Sunday, October 13, 2019

Some people share knowledge online, often without tangible compensation; they are motivated to signal general intelligence g; observers infer g from contributions' quality

The quality of online knowledge sharing signals general intelligence. Christian N.Yoder, Scott A.Reid. Personality and Individual Differences, Volume 148, 1 October 2019, Pages 90-94.

Abstract: Some people share knowledge online, often without tangible compensation. Who does this, when, and why? According to costly signaling theory people use behavioral displays to provide observers with useful information about traits or states in exchange for fitness benefits. We tested whether individuals higher in general intelligence, g, provided better quality contributions to an information pool under high than low identifiability, and whether observers could infer signaler g from contribution quality. Using a putative online wiki (N = 98) we found that as individuals' scores on Ravens Progressive Matrices (RPM) increased, participants were judged to have written better quality articles, but only when identifiable and not when anonymous. Further, the effect of RPM scores on inferred intelligence was mediated by article quality, but only when signalers were identifiable. Consistent with costly signaling theory, signalers are extrinsically motivated and observers act as “naive psychometricians.” We discuss the implications for understanding online information pools and altruism.

Brain Syndrome Can Make Owners Think Pets Are Impostors

Herzog, Harold, "Brain Syndrome Can Make Owners Think Pets Are Impostors" (2018). 'Animals and Us' Blog Posts. 103, Apr 25, 2018.

Mary was 40 years old when she became convinced that Sarah, her 9 year old daughter, was an impostor.  The real Sarah, she told relatives, had been taken away and placed into a foster home. She claimed social workers had replaced her actual child with an identical-looking impostor.  Mary was so convinced of this substitution that she would sometimes refuse to pick her daughter up at school. Mary would scream to the teachers, “Give me my real daughter back, I know what you have done!”
To no avail, her family and health care providers tried to convince Mary that no substitution had occurred, that Sarah was indeed her real daughter.  But even after Mary was treated with risperiodone, a powerful anti-psychotic drug, she held on to the delusion. The local Department of Social Services became concerned about her ability to raise a child. And when it became apparent that Mary could no longer provide care for the daughter who she believed was an impostor, they successfully sought legal guardianship for Sarah. At one point during the hearing, Sarah told the court, “I love my mother, except when she doesn’t believe I’m me.”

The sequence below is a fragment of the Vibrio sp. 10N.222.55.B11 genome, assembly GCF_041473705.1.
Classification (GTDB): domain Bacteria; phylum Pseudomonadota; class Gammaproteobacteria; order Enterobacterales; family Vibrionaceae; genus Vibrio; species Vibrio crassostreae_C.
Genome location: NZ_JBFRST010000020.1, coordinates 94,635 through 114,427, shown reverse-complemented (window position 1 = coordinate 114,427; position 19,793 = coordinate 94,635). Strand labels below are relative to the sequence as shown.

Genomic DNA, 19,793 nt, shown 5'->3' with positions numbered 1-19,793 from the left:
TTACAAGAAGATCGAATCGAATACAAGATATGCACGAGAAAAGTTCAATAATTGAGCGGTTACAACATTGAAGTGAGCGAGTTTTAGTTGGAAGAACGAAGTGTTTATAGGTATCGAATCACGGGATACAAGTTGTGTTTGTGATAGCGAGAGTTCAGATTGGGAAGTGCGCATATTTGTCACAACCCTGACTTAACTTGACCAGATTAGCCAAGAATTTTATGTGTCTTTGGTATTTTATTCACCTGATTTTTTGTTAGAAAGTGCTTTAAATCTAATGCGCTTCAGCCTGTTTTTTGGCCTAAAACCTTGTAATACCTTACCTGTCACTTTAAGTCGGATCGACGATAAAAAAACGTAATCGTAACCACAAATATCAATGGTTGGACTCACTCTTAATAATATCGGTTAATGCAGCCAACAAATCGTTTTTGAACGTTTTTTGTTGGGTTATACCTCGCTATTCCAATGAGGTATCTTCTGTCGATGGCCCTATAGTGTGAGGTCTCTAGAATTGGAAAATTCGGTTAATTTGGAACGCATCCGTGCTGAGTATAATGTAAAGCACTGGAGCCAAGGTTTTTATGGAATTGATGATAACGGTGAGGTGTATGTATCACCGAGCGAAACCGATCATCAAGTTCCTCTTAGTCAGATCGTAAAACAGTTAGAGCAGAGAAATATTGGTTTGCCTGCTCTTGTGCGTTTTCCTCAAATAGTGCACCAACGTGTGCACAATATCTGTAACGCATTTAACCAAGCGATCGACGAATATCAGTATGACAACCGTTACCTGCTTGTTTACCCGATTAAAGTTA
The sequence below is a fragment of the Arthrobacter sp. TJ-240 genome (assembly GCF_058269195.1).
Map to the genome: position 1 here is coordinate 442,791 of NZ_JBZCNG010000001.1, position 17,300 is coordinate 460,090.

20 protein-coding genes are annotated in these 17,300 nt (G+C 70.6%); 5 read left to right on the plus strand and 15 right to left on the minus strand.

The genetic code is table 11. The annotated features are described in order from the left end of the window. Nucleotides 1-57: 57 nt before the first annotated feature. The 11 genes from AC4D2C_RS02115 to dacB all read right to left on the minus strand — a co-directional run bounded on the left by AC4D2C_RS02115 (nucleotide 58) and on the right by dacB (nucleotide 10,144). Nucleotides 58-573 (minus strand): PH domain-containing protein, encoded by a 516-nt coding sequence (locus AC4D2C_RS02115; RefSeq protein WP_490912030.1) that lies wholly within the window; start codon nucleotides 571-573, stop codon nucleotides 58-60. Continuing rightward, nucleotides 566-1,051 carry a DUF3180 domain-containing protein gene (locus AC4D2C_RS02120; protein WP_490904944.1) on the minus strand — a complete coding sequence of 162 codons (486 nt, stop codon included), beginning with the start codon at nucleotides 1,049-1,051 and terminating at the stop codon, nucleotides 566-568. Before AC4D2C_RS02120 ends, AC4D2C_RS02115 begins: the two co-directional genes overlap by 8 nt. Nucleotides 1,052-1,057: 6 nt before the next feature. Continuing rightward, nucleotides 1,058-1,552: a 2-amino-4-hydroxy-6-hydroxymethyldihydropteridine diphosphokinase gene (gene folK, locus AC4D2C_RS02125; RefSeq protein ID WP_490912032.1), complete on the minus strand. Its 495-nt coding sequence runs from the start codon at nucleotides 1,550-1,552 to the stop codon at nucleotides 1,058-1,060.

As described in an article by Drs. Jeremy Matuszak and Matthew Parra in the journal Psychiatric Times, Mary was suffering from Capgras Syndrome. This is a rare variant of a group of neuropsychiatric conditions called delusional misidentification disorders.  First identified in 1923 by the French psychiatrists Joseph Capgras and Reboul-Lachaux, individuals with the Capgras delusion come to believe that a person they know has been replaced by an identical-looking impostor. Usually the target of the delusion is a family member or a loved one. In Mary’s case, it was her young daughter.


What Causes Animal Capgras Delusions?

I admit that nine cases is a small sample, but some interesting patterns did emerge among this group of patients. For example, twice as many women as men thought they were living with impostor animals.  And, as group, the patients tended to be on the old side. Six of eight individuals were over 50, and half were in their late 60’s or older. While only two of the patients had suffered identifiable brain damage, nearly all the patients had been diagnosed with a functional psychosis, usually a form of schizophrenia.  Finally, all seven of the patients which there was information on treatments were given anti-psychotic drugs. In nearly all of these cases, their pet impostor delusions diminished, and in several cases, they seemed to have disappeared.